The Necronomicon passage that Armitage reads over Wilbur’s shoulder says, “Yog-Sothoth is the key and guardian of the gate” (170). Here key is associated with the alien presences, yet elsewhere it finds its association with the Dunwich farmers themselves. We are told, of the armigerous Dunwich families, that “many branches are sunk into the sordid populace so deeply that only their names remain as a key to the origin they disgrace” (157). Here again we find mingling of human and alien concerns, not to mention (in “only their names remain”) textual suggestions of separation between signifiers (as names) and that which they are naively supposed to represent without ambiguity—separation between signifiers and signifieds. Key here would seem to mean “clue.” Yet the term key occurs in its most interesting context elsewhere in the text, in the discussion of cryptanalysis that takes place with reference to Armitage’s deciphering of Wilbur’s cryptographic diary.

To attack the problem, Dr. Armitage steeps himself in “the massed lore of cryptography” (183), and the text regales us with a long list of authorities whom he consults—a listing, interestingly enough, copied almost verbatim from the article on cryptography in the ninth edition of the Encyclopaedia Britannica; this situation provides an interesting instance of the phenomenon whereby writing comes to wander through new contexts whose extent its originators could scarcely have imagined or controlled—including De Vigénère’s Traité des Chiffres. The professor finally determines that it is indeed a Vigénère cipher with which he has to deal (though, hiding the connection in a manner itself in keeping with cryptography, the text, having mentioned Vigénère in a long list of authorities, declines to call the finally identified cipher type a Vigénère cipher). Vigénère’s method is a polyalphabetic encipherment technique, “one of those subtlest and most ingenious of cryptograms, in which many separate lists of corresponding letters are arranged like the multiplication table, and the message built up with arbitrary key-words known only to the initiated” (183). In fact the Vigénère “tableau” familiar to students of cryptanalysis consists of a twenty-six-by-twenty-six block of cyclically shifted alphabets:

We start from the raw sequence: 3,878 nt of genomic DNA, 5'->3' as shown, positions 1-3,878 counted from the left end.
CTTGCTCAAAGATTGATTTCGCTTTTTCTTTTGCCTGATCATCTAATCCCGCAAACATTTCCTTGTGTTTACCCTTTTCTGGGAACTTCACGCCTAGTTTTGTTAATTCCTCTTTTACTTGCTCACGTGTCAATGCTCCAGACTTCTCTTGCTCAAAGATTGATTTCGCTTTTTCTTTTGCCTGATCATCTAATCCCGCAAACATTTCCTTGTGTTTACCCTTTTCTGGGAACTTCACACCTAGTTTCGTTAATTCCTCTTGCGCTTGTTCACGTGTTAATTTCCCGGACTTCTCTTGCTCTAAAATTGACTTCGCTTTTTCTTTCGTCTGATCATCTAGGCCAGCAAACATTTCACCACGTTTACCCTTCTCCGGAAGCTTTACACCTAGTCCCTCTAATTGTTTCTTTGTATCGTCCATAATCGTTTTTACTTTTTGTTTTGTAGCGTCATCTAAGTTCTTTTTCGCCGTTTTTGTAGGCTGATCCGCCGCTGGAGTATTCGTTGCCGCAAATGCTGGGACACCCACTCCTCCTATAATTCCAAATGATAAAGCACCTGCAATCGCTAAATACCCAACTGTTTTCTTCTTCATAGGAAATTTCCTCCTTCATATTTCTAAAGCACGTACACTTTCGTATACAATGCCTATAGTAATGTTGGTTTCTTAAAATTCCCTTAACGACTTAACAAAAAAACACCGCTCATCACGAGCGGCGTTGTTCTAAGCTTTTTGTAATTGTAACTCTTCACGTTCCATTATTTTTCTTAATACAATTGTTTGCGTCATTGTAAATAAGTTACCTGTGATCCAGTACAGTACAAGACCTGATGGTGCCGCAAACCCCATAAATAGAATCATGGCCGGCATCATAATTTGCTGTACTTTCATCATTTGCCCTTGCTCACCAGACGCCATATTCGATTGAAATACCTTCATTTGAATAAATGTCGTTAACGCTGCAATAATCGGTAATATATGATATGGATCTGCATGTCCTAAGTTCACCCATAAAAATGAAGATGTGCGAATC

. . . . . . . . . . .

Here we return to our earlier puzzling over the matter of metaphor versus metonymy and find that the text is the site of an unstable encounter between the two. The presence of the word arbitrary suggests, in contrast with the necessary similarities of metaphor, the relational associations of metonymy. Indeed the sort of substitution called metonymy is strongly suggested in the cryptographic motif itself. Cryptography, by and large, deals with substitution of letters for other letters, and certainly we may observe that such substitution is at least seemingly arbitrary, or in any event is based upon such relational considerations as the question of which alphabet in the Vigénère tableau the key word at any given moment requires us to employ to encipher a given plain text letter. Again, as in our considerations of the title, the energy of the text seems to be given over to arguing for the preeminence of metonymy over metaphor. Yet the text subverts this seeming tendency in operating with powerfully dominant metaphors that span the story’s thematic content. The text, as we have been observing, covertly moves to coalesce the supposedly fixed binary-oppositional poles of human versus alien concerns, secretly insisting on similarities where differences were thought to reign.